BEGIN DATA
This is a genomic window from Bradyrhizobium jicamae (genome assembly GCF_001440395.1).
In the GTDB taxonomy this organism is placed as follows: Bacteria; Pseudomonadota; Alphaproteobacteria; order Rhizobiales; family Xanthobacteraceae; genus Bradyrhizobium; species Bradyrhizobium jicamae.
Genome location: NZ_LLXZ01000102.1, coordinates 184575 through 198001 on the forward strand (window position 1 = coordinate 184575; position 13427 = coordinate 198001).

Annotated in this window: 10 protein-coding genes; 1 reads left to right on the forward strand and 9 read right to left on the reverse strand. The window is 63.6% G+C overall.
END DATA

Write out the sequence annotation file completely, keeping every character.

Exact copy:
This is a genomic window from Bradyrhizobium jicamae (genome assembly GCF_001440395.1).
In the GTDB taxonomy this organism is placed as follows: Bacteria; Pseudomonadota; Alphaproteobacteria; order Rhizobiales; family Xanthobacteraceae; genus Bradyrhizobium; species Bradyrhizobium jicamae.
Genome location: NZ_LLXZ01000102.1, coordinates 184575 through 198001 on the forward strand (window position 1 = coordinate 184575; position 13427 = coordinate 198001).

Annotated in this window: 10 protein-coding genes; 1 reads left to right on the forward strand and 9 read right to left on the reverse strand. The window is 63.6% G+C overall.